Ericsson V2X (Vehicle-to-Everything) Tests Focus on Lane Merging

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As 5G makes its way across the landscape, it has people, and vehicles talking – to each other.  Ericsson recently revealed results of its latest tests for V2X (Vehicle to Everything). The V2X universe has a range of applications: cars communicating with one another, with traffic lights or parking spaces, with nearby pedestrians, or with central planning systems that are coordinating the flow of traffic. All of these use cases will have different sets of requirements, which need to be handled efficiently and cost-effectively.

Current cellular networks already provide tools that address some of the technology and business requirements of connected vehicles. For example, LTE Cat-M and Narrow Band-Internet of Things are excellent low-power sensor communication technologies, according to Ericsson. Network slicing, already possible with existing 4G connectivity, is another tool that enables operators to provide virtualized end-to-end networks, optimized for certain use-cases or industry segments.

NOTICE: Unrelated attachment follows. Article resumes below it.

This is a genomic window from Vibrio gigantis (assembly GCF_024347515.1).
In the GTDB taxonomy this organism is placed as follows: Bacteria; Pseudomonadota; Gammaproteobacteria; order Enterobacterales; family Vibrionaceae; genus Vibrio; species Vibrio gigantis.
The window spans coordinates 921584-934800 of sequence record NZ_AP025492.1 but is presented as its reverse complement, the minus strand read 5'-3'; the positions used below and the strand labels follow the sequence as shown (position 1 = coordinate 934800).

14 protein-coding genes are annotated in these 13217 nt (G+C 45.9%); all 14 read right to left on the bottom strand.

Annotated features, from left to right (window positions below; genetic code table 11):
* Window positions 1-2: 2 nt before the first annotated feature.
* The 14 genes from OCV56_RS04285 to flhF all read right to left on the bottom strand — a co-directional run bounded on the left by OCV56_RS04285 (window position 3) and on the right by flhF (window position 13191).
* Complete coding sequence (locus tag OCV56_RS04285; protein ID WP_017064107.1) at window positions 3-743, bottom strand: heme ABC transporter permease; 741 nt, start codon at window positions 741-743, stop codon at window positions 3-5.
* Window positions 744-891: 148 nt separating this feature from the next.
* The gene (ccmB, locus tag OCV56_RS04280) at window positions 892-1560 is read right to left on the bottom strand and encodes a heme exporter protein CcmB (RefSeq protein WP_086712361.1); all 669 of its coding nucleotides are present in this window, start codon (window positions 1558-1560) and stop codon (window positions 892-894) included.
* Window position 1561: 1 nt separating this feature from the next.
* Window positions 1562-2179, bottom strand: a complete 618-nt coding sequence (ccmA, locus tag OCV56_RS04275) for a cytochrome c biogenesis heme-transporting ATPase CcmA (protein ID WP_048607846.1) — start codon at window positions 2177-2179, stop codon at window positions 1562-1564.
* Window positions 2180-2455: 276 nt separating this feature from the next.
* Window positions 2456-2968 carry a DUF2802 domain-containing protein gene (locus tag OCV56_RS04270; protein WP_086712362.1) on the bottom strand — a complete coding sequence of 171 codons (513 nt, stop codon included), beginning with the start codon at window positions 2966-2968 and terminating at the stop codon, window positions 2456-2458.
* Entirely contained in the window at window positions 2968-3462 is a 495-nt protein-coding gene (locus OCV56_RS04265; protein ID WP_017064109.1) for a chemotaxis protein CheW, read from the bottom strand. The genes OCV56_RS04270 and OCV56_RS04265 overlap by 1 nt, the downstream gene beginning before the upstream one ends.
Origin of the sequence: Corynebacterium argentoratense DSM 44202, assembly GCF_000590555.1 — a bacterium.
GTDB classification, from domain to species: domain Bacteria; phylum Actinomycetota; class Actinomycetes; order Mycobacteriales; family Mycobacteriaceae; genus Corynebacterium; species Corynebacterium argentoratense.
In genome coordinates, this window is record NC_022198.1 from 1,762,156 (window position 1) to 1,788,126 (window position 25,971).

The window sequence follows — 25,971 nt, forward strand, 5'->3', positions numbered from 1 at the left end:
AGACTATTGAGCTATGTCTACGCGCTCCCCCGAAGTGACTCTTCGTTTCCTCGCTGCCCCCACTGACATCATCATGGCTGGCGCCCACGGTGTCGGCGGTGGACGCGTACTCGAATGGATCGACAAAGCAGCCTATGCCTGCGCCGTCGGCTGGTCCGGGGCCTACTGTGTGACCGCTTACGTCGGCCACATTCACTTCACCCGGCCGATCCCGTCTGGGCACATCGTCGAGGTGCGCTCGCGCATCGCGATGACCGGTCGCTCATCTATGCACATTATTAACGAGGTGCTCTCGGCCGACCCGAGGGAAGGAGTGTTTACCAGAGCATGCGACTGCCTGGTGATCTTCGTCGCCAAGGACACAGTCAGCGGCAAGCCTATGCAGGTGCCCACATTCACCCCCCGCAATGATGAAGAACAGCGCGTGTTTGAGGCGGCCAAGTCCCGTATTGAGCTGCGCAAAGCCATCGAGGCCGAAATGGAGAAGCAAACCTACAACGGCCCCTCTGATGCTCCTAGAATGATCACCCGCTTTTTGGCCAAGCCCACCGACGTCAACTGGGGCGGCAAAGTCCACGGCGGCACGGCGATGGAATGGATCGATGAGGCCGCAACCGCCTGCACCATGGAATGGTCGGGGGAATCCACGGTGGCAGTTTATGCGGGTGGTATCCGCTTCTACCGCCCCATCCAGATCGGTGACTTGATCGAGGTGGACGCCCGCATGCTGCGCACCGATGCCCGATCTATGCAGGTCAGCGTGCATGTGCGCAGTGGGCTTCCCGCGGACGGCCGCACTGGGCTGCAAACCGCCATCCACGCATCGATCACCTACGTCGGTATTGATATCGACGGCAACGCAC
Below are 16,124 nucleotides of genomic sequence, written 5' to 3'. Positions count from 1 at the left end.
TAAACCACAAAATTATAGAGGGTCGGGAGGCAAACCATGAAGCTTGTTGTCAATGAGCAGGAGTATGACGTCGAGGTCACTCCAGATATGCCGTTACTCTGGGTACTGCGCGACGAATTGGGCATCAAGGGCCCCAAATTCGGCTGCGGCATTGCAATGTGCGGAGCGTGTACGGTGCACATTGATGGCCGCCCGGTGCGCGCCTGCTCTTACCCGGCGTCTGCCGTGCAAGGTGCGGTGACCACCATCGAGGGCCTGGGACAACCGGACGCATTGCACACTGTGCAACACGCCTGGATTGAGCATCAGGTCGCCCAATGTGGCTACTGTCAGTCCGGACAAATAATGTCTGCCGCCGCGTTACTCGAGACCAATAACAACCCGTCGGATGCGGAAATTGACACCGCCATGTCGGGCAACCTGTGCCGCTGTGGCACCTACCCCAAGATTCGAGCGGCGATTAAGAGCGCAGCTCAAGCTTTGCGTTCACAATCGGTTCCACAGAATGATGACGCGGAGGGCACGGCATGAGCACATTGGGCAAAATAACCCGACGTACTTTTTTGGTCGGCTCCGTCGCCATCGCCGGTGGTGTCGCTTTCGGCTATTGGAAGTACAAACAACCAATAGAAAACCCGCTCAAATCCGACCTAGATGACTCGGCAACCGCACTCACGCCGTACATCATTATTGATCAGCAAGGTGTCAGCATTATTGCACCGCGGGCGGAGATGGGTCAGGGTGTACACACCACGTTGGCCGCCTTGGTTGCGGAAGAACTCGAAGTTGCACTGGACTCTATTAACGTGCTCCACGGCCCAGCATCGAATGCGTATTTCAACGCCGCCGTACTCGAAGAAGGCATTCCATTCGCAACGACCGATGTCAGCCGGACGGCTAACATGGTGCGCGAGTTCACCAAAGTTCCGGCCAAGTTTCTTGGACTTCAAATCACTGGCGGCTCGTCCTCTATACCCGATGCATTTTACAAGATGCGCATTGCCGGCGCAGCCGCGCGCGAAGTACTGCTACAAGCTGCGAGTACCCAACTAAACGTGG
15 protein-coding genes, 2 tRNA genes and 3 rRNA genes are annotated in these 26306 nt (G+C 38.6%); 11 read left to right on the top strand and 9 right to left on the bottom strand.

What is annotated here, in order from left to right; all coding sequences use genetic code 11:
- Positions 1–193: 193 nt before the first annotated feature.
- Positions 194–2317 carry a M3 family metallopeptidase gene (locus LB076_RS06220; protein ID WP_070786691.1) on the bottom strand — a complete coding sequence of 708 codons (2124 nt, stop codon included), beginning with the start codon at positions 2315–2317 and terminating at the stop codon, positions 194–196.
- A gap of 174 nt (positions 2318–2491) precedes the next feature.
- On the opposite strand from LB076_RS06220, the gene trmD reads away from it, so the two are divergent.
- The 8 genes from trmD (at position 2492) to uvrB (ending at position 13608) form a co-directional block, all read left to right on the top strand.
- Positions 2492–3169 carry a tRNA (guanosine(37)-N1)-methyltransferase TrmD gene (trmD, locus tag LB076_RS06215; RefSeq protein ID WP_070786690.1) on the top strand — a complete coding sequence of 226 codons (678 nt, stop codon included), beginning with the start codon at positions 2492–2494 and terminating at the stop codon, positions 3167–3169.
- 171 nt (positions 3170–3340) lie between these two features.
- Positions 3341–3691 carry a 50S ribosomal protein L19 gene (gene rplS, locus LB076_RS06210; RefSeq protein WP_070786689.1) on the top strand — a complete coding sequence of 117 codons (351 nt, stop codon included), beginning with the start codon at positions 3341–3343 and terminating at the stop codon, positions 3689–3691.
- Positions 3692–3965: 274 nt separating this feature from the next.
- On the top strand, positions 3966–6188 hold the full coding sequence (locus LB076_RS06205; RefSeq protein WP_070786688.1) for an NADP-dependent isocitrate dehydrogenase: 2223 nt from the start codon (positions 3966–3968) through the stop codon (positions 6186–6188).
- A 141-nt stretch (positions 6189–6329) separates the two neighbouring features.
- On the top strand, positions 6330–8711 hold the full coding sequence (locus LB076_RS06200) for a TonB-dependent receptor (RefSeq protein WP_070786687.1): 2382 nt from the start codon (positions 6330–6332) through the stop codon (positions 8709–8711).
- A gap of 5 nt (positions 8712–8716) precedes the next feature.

However, in order to enable complex vehicle maneuvering, it must be feasible for autonomous vehicles to share their driving intentions in rapid two-way communications. These interactions will make it possible for vehicles to behave as smart clusters rather than inert, individual units.

 Ericsson, as part of a European consortium studying V2X capabilities, recently tested lane merging in highway situations, including speed and lane adjustments. The stationary sensors were able to assist in coordinating the influx of data, allowing the autonomous cars to navigate in and out of traffic. 5G is the mechanism that makes the communication speed between all the various mechanisms possible.

The V2X Ecosystem has its beginning in a 4G environment, but the expansion of 5G availability makes connected cars and highways an area of great interest, according to Ericsson. More testing and cooperation between countries and companies is needed, but each successful application moves the project forward.  

 September 12, 2019

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